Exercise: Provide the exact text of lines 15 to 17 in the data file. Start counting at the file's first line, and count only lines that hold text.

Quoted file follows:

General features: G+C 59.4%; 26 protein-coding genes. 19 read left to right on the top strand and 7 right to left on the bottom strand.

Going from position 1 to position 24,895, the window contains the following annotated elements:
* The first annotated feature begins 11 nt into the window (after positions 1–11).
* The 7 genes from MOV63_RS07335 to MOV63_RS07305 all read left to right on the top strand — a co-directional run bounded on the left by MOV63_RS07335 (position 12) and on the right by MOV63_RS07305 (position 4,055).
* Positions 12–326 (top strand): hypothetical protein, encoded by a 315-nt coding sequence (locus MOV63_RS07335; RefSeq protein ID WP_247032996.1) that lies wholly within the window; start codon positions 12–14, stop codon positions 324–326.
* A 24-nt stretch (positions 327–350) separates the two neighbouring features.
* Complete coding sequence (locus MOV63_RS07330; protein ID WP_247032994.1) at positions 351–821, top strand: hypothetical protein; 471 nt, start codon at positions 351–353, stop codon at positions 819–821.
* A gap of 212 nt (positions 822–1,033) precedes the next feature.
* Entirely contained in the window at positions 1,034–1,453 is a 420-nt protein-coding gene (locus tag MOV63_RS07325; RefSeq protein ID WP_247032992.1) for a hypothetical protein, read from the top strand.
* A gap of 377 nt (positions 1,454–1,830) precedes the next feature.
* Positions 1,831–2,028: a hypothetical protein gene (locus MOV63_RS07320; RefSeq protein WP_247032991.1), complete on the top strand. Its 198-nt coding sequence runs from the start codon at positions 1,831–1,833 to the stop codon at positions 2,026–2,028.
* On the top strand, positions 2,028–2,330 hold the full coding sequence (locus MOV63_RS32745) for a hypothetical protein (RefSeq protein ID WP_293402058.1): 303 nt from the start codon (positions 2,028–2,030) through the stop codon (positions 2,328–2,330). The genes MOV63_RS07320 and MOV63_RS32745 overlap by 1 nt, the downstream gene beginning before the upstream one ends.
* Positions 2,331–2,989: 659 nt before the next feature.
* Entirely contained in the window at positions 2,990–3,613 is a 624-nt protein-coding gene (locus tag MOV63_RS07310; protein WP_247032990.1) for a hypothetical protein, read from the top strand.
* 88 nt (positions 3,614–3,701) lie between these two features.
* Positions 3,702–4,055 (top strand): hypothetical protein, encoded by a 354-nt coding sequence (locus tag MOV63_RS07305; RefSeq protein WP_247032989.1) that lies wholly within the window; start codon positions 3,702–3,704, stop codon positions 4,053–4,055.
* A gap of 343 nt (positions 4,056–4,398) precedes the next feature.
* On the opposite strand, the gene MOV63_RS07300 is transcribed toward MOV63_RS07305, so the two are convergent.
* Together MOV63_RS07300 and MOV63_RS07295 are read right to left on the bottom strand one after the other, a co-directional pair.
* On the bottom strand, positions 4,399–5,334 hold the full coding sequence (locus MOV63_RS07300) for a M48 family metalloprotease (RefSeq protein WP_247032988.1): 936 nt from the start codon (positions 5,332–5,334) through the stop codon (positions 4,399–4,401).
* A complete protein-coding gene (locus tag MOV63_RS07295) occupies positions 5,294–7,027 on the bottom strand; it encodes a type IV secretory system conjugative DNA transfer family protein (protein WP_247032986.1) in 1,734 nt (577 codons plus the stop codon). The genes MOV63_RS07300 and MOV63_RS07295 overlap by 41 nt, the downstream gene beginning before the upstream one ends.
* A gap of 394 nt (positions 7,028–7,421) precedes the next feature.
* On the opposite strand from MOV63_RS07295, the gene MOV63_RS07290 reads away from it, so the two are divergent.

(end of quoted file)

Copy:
* 88 nt (positions 3,614–3,701) lie between these two features.
* Positions 3,702–4,055 (top strand): hypothetical protein, encoded by a 354-nt coding sequence (locus tag MOV63_RS07305; RefSeq protein WP_247032989.1) that lies wholly within the window; start codon positions 3,702–3,704, stop codon positions 4,053–4,055.
* A gap of 343 nt (positions 4,056–4,398) precedes the next feature.